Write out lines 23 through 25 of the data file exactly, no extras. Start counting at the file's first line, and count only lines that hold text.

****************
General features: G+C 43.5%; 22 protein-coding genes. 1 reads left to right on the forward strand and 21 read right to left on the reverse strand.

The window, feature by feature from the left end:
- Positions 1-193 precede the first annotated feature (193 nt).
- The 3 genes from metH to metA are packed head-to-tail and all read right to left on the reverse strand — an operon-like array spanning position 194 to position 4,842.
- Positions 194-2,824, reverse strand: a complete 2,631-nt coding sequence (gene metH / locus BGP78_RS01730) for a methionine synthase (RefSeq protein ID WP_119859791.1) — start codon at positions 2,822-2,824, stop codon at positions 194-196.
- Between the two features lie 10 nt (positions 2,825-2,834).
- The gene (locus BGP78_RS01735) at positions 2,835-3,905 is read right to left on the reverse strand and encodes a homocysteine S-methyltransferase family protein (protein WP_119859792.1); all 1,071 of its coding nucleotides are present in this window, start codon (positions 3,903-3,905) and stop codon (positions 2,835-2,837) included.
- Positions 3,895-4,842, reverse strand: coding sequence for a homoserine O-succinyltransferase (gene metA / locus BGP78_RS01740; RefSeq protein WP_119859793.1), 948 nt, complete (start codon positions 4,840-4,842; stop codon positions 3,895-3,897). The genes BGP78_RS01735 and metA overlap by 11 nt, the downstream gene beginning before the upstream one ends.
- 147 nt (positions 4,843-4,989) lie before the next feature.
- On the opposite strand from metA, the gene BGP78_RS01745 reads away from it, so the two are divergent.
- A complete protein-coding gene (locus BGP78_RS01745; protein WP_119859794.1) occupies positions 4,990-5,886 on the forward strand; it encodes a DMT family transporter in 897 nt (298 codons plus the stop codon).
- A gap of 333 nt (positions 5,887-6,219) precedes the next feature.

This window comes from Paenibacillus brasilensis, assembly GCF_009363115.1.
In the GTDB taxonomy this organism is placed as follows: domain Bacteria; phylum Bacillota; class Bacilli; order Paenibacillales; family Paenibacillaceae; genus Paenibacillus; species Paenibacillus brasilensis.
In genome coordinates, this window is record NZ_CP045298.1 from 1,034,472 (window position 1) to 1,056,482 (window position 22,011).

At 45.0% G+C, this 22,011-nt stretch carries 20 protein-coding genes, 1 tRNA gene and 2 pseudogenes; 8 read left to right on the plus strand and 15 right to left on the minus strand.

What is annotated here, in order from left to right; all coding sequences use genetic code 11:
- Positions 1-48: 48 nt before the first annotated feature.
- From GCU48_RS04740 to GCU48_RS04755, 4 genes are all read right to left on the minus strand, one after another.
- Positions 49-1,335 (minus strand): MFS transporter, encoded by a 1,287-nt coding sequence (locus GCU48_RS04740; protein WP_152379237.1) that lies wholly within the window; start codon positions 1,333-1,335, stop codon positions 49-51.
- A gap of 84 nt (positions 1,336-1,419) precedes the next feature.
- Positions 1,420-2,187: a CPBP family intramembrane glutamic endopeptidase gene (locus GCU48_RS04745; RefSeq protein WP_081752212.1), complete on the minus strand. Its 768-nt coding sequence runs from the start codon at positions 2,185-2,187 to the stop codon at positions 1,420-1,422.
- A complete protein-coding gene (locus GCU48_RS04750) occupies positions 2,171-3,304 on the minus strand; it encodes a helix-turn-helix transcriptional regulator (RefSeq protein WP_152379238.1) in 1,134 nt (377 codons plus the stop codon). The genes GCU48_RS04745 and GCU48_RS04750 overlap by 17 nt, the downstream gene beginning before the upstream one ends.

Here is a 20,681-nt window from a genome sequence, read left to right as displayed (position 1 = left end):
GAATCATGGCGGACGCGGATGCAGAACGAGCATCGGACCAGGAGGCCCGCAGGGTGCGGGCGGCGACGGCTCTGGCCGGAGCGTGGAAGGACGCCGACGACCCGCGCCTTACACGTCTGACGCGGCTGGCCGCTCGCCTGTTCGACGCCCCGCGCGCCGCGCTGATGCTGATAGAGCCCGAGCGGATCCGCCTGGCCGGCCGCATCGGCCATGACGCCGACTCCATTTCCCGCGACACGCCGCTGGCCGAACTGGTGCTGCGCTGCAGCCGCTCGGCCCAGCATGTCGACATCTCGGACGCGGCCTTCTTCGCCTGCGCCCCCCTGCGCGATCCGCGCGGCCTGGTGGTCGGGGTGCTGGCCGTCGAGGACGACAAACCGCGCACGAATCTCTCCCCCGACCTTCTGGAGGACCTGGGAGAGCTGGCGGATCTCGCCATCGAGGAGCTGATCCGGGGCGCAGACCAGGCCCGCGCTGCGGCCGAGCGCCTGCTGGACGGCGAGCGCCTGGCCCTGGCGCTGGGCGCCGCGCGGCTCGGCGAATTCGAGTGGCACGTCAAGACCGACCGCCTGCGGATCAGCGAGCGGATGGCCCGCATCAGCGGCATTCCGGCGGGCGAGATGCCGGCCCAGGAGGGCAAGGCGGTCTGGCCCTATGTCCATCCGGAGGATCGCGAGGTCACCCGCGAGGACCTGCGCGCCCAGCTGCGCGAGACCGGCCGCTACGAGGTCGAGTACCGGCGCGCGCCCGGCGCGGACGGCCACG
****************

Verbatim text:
- A complete protein-coding gene (locus GCU48_RS04750) occupies positions 2,171-3,304 on the minus strand; it encodes a helix-turn-helix transcriptional regulator (RefSeq protein WP_152379238.1) in 1,134 nt (377 codons plus the stop codon). The genes GCU48_RS04745 and GCU48_RS04750 overlap by 17 nt, the downstream gene beginning before the upstream one ends.

Here is a 20,681-nt window from a genome sequence, read left to right as displayed (position 1 = left end):
GAATCATGGCGGACGCGGATGCAGAACGAGCATCGGACCAGGAGGCCCGCAGGGTGCGGGCGGCGACGGCTCTGGCCGGAGCGTGGAAGGACGCCGACGACCCGCGCCTTACACGTCTGACGCGGCTGGCCGCTCGCCTGTTCGACGCCCCGCGCGCCGCGCTGATGCTGATAGAGCCCGAGCGGATCCGCCTGGCCGGCCGCATCGGCCATGACGCCGACTCCATTTCCCGCGACACGCCGCTGGCCGAACTGGTGCTGCGCTGCAGCCGCTCGGCCCAGCATGTCGACATCTCGGACGCGGCCTTCTTCGCCTGCGCCCCCCTGCGCGATCCGCGCGGCCTGGTGGTCGGGGTGCTGGCCGTCGAGGACGACAAACCGCGCACGAATCTCTCCCCCGACCTTCTGGAGGACCTGGGAGAGCTGGCGGATCTCGCCATCGAGGAGCTGATCCGGGGCGCAGACCAGGCCCGCGCTGCGGCCGAGCGCCTGCTGGACGGCGAGCGCCTGGCCCTGGCGCTGGGCGCCGCGCGGCTCGGCGAATTCGAGTGGCACGTCAAGACCGACCGCCTGCGGATCAGCGAGCGGATGGCCCGCATCAGCGGCATTCCGGCGGGCGAGATGCCGGCCCAGGAGGGCAAGGCGGTCTGGCCCTATGTCCATCCGGAGGATCGCGAGGTCACCCGCGAGGACCTGCGCGCCCAGCTGCGCGAGACCGGCCGCTACGAGGTCGAGTACCGGCGCGCGCCCGGCGCGGACGGCCACG